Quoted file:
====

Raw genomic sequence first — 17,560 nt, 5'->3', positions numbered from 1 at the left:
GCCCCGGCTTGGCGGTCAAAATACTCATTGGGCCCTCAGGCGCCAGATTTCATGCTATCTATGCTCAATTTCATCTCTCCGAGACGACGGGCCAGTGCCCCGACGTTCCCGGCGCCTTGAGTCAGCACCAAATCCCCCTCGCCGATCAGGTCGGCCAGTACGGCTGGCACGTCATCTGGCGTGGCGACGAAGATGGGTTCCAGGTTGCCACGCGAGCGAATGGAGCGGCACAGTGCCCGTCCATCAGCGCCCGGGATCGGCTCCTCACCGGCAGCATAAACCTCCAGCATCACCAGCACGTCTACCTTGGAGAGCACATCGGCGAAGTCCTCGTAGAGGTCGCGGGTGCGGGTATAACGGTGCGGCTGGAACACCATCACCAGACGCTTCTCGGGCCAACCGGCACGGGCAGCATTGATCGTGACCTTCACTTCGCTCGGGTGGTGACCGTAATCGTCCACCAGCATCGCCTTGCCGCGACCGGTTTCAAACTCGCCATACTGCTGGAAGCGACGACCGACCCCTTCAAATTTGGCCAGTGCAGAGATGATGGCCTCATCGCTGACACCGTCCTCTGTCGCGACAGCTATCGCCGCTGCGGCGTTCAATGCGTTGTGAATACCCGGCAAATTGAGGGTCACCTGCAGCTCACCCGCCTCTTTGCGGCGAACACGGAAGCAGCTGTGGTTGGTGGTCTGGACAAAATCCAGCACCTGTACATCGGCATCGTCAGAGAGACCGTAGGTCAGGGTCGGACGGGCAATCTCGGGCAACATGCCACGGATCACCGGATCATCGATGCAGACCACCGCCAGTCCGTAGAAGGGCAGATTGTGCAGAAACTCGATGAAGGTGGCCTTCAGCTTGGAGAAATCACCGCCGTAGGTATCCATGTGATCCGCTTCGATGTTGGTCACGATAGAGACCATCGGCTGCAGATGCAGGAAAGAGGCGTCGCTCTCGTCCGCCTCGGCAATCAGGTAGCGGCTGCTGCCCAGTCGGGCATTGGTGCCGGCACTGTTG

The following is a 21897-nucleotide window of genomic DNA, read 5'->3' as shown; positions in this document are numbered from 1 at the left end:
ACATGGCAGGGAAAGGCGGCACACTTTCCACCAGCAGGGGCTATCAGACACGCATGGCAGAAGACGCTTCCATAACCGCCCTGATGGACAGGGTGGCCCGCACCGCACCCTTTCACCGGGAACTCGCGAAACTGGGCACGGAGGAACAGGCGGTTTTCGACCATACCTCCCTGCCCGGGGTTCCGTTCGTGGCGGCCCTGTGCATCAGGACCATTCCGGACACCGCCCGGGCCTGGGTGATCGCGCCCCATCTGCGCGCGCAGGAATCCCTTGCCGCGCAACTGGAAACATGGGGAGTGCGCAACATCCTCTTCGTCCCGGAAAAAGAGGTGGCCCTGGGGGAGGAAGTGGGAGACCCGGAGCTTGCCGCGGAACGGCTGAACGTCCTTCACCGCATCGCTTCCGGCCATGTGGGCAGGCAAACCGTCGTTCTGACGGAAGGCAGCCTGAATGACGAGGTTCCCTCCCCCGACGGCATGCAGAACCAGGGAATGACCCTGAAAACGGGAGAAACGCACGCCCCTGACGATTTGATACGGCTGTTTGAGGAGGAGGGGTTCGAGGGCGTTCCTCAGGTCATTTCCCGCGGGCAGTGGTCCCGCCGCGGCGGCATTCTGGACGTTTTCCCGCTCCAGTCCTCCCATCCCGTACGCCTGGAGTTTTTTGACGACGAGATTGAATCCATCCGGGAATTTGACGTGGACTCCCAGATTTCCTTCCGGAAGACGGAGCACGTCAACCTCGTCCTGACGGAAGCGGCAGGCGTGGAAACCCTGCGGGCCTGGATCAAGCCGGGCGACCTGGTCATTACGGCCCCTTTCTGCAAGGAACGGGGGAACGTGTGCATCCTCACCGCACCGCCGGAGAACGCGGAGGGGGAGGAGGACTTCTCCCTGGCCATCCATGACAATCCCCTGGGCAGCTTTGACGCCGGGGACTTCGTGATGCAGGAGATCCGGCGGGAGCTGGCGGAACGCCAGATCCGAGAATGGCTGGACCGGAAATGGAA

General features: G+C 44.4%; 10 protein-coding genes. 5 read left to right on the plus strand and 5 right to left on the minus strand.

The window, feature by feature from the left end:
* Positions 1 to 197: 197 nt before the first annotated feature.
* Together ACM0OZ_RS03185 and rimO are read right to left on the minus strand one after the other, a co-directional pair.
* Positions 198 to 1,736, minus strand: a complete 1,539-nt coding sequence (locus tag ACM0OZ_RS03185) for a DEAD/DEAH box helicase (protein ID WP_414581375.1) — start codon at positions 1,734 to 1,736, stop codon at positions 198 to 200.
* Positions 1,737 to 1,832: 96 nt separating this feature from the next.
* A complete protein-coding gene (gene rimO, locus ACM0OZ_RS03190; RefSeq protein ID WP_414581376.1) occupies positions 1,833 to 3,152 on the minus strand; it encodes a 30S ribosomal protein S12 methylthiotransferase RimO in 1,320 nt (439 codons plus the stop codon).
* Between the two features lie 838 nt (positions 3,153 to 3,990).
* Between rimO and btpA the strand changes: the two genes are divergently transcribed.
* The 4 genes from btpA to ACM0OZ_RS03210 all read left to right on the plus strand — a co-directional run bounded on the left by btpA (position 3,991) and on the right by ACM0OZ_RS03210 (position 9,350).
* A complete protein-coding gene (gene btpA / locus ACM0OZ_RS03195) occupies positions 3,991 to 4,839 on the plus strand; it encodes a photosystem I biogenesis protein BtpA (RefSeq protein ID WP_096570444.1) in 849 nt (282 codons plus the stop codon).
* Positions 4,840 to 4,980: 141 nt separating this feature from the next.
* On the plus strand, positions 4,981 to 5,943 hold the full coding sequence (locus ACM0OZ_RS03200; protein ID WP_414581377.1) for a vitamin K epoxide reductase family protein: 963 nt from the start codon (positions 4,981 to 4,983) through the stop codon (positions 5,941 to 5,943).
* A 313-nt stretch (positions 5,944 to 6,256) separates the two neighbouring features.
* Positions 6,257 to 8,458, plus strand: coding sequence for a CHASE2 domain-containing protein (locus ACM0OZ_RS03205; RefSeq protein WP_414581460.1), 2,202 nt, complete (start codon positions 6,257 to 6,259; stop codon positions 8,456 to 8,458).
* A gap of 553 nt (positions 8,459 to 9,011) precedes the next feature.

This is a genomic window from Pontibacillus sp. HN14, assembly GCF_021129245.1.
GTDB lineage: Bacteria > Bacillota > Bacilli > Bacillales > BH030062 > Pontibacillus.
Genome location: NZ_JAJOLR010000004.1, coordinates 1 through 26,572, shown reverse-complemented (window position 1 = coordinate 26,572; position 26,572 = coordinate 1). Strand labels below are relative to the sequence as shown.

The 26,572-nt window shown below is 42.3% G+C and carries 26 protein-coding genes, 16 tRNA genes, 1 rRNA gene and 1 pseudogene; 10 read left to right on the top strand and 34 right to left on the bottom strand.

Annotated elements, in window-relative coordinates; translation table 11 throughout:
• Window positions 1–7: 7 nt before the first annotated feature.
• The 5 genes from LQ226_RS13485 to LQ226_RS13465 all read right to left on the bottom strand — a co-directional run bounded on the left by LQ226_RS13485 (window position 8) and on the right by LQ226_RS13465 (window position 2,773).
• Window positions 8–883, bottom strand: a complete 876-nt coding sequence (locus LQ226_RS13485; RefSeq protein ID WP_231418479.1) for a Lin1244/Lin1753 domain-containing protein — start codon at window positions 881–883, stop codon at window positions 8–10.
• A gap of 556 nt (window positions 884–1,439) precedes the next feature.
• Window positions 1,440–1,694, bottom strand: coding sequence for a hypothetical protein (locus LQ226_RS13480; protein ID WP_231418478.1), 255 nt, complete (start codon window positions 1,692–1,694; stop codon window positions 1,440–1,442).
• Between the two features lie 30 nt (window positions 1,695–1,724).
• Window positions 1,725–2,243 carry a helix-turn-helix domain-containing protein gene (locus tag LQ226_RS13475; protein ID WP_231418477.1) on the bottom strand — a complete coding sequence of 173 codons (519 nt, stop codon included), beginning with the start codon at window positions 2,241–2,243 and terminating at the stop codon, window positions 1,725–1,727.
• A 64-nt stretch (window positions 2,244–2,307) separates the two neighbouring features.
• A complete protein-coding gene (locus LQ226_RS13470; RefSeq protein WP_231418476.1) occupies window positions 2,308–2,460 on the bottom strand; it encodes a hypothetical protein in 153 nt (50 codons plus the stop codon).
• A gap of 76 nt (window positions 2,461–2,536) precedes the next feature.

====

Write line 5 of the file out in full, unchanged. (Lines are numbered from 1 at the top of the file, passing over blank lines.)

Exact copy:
General features: G+C 44.4%; 10 protein-coding genes. 5 read left to right on the plus strand and 5 right to left on the minus strand.